The sector of tourism to the edge of space, initially anticipated to flourish this year, recorded only modest achievements. Virgin Galactic resumed flights after a lengthy hiatus, conducting one employee flight and five commercial flights. However, the company intends to suspend flights in the near future to concentrate on developing the next generation of spaceplanes, amidst declarations from the company's founder, Richard Branson, that he will stop funding it. Blue Origin, the competitor in suborbital flights, recently resumed unmanned flights after an over-year-long due to a launch failure, and the timeline for resumption of tourist flights remains uncertain.
Celebrating a few minutes of weightlessness at the edge of space. Representatives of the Italian Air Force on Virgin Galactic's first commercial flight, June 2023 | Photo: Virgin Galactic"
Continuing to Delve Deeper
The United States space agency successfully completed the sample collection mission from the asteroid Bennu, undertaken by the Osiris-Rex spacecraft in 2020. The spacecraft dropped the sample container in the Utah desert this September, and while NASA scientists are still grappling with technical difficulties in opening the main sample container, they have already extracted about 70 grams from the outer container, revealing intriguing findings.
The European Space Agency launched the JUICE mission this year to study Jupiter and its moons. The spacecraft carries several computer chips from the Israeli company Ramon Space, as well as an Israeli research instrument developed by Accubeat, situated in Jerusalem, led by Prof. Yoav Kaspi from the Weizmann Institute of Science and funded by the Israeli Space Agency. The instrument, a metronome generating an exceptionally stable radio signal, holds the promise of enhancing our understanding of Jupiter's atmospheric structure when its signals traverse the giant planet's atmosphere. Kaspi himself, known to be one of the leaders in the study of the structure of Jupiter and a member of the scientific team of the American spacecraft Juno, recently received NASA's Medal of Scientific Excellence for his contribution to the project.
In October this year, NASA launched the Psyche mission, designed to explore the giant asteroid 16 Psyche, which is over 200 kilometers in diameter. The mission is anticipated to reach the asteroid in 2029 spending approximately two years in its orbit in order to study its composition,in an attempt to better understand how planetary cores and other celestial bodies are formed.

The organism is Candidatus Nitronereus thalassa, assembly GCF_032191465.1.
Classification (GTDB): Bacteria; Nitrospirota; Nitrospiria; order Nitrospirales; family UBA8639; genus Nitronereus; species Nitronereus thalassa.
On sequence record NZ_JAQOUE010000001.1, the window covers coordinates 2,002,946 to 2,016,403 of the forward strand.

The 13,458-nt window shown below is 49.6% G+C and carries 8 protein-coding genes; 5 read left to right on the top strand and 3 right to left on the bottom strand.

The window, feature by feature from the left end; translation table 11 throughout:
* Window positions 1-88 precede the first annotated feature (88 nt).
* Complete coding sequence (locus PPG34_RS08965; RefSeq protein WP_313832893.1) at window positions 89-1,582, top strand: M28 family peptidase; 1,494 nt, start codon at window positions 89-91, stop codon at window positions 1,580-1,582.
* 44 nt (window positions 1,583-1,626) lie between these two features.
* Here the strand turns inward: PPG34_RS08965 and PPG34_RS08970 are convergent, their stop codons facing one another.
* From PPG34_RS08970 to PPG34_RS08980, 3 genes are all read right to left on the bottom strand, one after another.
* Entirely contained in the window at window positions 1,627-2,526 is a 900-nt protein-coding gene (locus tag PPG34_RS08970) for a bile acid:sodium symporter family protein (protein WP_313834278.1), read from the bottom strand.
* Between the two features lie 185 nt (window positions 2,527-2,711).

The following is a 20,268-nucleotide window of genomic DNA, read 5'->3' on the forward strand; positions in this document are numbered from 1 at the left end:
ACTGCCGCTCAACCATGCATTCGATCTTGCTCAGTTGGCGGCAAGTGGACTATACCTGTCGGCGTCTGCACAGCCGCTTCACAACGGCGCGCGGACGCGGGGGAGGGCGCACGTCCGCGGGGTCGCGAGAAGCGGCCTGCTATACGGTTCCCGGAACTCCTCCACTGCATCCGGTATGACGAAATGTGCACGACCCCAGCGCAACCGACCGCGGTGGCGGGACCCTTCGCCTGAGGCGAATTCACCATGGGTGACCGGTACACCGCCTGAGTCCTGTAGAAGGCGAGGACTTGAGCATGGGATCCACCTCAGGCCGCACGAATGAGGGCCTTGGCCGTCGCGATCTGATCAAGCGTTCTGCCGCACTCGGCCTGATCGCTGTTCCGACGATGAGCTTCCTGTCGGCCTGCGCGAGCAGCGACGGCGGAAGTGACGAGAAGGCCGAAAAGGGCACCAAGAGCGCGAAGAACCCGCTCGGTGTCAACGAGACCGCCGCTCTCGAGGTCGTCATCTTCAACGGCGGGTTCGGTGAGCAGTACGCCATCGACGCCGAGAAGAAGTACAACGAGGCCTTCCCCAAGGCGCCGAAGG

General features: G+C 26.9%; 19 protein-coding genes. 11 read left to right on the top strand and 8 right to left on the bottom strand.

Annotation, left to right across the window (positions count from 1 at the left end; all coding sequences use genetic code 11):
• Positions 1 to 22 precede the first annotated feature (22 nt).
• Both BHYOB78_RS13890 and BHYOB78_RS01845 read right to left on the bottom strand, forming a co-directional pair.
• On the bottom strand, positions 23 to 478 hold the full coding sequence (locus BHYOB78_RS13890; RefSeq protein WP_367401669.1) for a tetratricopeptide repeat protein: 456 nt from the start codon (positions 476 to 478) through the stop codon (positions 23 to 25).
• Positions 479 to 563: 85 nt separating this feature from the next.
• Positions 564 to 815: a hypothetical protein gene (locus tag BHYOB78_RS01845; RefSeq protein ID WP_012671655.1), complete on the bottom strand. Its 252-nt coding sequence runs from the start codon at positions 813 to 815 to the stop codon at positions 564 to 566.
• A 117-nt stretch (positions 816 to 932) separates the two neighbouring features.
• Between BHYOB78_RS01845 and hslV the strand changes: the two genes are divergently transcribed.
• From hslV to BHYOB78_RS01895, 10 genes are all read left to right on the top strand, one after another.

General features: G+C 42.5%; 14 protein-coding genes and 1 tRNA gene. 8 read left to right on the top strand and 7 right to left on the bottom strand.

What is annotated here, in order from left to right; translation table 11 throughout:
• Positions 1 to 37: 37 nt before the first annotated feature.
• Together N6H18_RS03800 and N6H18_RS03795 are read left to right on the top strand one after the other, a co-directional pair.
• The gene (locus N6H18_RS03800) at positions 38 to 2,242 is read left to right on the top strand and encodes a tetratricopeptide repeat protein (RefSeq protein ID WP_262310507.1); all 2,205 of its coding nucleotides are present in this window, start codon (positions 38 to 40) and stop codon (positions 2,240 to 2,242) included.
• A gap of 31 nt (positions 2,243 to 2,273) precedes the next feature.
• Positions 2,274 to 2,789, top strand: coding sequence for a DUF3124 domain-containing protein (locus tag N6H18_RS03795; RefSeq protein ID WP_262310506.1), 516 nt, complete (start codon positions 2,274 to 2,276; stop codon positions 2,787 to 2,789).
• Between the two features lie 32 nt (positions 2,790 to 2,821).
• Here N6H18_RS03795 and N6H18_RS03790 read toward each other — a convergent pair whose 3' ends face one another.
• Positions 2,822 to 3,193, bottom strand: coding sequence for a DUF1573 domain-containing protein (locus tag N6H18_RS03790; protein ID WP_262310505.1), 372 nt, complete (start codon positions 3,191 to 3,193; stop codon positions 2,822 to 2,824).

Three new space telescopes were launched this year. The European Space Agency's Euclid telescope, ESA, is dedicated to measuring the universe's expansion and unlocking the enigmas of dark matter and dark energy. The Indian Space Agency, ISRO, launched the Aditya-L1 telescope, to study solar storms and their impact on Earth, while the Japanese Space Agency, JAXA, launched the X-ray telescope XRISM, designed to explore questions related to the composition of matter in the universe. An Israeli researcher, Dr. Roy Rachin from NASA's Goddard Center, who studies the formation of new elements in star explosions known as supernovae, is also part of the telescope's scientific team.
Another study involving Israeli participation was conducted here on Earth, led by American-Israeli physicist Avraham (Avi) Loeb from Harvard University, attempting to locate remnants of a meteorite that apparently came from another solar system and exploded in the South Pacific Ocean. Using a special magnet, Loeb and his team collected hundreds of fragments, which they claim were created in the meteorite explosion, and according to him, indicate that its origins lie outside of the solar system. However, many researchers do not agree with his conclusions.
Studying the secrets of the universe. A short video about the Euclid space telescope:
Looking Ahead to 2024
The year 2024 promises a multitude of exciting space events. As mentioned, the Artemis 2 mission, if not subject to further delays, is poised to carry four astronauts on a momentous lunar orbit flight—the first since 1972. Hopefully, Starship will successfully complete its first space trial, potentially encompassing a partial orbit of Earth and perhaps even advancing to full orbital flight.
China, which landed a spacecraft on the far side of the moon about five years ago, plans to repeat the operation with the Chang'e 6 mission. This mission not only aims to land on the far side but also to return soil samples to Earth, marking a historic first. Additionally, NASA's plans include the late-year launch of Viper, an unmanned rover tasked with exploring the moon's South Pole region in search of evidence of frozen subsurface water. This is in addition to several missions by private enterprises striving to make lunar landings during the year.
Japan's space agency is expected to launch a mission to study Mars' two small moons, and the United States space agency plans to launch small twin spacecraft to study the Red Planet’s atmosphere. NASA also plans to launch the Europa Clipper spacecraft to explore Europa, one of Jupiter's large moons, and try to ascertain if conditions conducive to life exist beneath its icy exterior.
In Earth's orbit, the American company Sierra is expected to finally inaugurate the Dream Chaser, a spaceplane capable of runway landings, reminiscent of space shuttles. This innovative spacecraft is slated for supply missions to the International Space Station and, eventually, human transportation. Boeing, another player in the space industry, aims to conduct its first manned test flight this year for missions to the space station, marking a milestone after numerous delays and after a successful unmanned trial in 2022.
Stay tuned for an exciting year ahead in the realm of space exploration and discovery.